Knowing how to code or being well versed in Artificial Intelligence or Virtual Reality are some ways for a recruit or employee to set themselves apart. In many companies, though, it’s soft skills like time management, public speaking and oral communication, leadership, and even emotional intelligence that are desperately needed, according to the LinkedIn 2018 Emerging Jobs Report.
Emotional intelligence is being able to read and express emotions in appropriate ways or manage or recognize other people’s responses. While emotional intelligence (EI) may seem like something people are born with, it is in fact something that can be developed, says HR Drive. And it’s certainly something companies want since a refined collective EI across a team means better communication, relationships, conflict resolution, and outcomes.
Creating a learning culture at the workplace is one way to help professionals develop and improve EI, as well as increase innovation and generate results. For high-performing organizations, learning culture is one that embraces a growth mindset, Capital H reports, over demanding grit if something isn’t working. Keeping a learning culture front and center not only helps improve engagement, it can be good for business.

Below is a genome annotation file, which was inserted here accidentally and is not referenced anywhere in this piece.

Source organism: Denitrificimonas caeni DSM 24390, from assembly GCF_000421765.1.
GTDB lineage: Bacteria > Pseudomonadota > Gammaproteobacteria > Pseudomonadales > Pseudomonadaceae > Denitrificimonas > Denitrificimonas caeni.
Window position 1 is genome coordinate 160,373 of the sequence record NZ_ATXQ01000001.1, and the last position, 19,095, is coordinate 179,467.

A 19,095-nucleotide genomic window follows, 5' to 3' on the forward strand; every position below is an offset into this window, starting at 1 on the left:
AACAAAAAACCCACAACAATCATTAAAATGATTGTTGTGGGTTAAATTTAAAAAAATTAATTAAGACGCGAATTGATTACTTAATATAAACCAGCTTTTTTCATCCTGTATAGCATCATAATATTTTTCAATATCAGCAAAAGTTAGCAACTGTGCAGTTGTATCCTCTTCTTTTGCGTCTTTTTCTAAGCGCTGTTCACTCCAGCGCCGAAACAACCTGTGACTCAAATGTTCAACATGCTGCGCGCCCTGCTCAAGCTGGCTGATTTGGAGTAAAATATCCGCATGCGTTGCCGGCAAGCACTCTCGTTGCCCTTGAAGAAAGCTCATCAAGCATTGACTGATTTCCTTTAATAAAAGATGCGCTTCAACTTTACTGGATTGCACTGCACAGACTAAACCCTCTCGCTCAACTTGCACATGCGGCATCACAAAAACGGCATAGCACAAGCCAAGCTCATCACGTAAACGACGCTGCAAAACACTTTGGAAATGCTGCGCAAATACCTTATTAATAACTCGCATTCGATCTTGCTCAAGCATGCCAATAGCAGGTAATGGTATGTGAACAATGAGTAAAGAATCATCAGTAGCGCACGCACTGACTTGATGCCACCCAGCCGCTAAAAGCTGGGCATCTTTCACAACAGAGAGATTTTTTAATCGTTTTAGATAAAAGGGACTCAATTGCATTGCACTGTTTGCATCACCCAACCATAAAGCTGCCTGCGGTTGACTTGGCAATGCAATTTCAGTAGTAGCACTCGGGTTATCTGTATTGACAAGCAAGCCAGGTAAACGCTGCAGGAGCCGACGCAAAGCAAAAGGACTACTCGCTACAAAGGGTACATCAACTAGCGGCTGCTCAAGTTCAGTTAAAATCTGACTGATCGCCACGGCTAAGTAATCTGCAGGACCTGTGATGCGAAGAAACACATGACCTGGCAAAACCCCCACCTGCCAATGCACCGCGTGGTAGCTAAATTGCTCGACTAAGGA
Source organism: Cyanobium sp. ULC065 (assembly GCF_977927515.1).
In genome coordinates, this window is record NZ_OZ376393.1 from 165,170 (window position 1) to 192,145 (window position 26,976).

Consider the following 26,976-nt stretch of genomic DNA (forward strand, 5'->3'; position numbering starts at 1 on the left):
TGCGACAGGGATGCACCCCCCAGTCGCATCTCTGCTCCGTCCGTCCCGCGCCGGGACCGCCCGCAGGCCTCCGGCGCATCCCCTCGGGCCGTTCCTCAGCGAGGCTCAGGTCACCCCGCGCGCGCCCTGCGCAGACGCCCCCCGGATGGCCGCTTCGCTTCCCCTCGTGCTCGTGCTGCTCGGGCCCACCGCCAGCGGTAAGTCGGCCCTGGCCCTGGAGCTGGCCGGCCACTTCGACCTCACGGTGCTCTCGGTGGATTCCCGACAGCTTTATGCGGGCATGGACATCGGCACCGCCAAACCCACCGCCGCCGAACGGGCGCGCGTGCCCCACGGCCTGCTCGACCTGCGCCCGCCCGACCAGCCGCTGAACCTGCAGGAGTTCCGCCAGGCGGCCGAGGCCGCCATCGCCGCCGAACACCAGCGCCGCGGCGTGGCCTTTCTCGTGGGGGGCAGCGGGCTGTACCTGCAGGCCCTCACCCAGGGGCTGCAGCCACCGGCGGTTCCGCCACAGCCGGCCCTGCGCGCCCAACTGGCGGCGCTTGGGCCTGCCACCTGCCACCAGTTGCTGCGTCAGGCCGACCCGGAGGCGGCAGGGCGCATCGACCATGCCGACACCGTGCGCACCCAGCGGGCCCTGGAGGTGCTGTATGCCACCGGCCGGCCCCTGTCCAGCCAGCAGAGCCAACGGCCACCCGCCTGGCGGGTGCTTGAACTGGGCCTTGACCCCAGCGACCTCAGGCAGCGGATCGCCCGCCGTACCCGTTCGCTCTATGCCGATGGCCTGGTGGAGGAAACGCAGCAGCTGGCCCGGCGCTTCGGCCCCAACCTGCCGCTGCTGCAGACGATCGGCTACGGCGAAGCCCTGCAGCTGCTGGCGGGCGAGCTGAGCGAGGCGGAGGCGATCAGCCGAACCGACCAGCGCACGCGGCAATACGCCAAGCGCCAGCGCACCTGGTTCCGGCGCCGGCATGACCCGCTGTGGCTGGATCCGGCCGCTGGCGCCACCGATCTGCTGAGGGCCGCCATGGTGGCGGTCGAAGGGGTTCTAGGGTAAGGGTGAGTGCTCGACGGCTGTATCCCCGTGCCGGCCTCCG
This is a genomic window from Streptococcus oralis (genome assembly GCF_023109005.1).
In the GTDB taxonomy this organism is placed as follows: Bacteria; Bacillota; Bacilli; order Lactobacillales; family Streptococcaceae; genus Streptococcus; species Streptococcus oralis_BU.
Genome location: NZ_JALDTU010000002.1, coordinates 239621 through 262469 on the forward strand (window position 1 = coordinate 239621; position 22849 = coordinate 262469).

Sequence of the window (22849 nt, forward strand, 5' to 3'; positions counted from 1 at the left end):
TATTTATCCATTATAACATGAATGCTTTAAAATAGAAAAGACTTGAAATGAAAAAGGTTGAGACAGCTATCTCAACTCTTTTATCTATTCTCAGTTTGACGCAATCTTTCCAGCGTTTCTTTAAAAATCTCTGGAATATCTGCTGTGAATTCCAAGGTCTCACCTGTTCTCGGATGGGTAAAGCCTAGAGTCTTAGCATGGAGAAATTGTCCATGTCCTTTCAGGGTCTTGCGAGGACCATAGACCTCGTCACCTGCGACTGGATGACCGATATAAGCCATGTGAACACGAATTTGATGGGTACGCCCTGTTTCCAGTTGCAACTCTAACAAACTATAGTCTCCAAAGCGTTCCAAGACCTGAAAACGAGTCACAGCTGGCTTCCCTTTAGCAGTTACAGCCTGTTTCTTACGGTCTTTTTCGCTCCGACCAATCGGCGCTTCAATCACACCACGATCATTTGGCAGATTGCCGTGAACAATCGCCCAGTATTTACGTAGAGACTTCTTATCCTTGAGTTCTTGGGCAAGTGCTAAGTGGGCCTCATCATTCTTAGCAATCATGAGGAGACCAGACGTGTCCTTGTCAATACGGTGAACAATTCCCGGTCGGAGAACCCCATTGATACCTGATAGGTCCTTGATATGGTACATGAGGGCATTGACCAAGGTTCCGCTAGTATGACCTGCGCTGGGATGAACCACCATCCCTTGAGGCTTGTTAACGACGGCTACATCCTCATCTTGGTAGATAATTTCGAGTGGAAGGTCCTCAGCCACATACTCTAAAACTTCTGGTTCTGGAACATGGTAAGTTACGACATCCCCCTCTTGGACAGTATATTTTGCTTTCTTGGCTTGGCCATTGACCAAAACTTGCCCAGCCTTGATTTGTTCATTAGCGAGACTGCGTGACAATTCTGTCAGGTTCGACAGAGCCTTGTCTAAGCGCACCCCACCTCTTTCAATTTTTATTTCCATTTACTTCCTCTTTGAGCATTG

For HR teams, there are ways to help improve everyone’s soft skills. A company book club on relevant reads, sharing TedTalks or podcasts, having lunch and learns, and selecting speakers or professional development opportunities focused on soft skills are all chances to drive engagement, communication, connection, and more.
Individuals with better emotional intelligence are also more likely to be able to have good learnability, which means they’re able to tackle those much-needed tech skills more readily, too!
LinkedIn 2018 Emerging Jobs Report
Can you train for emotional intelligence?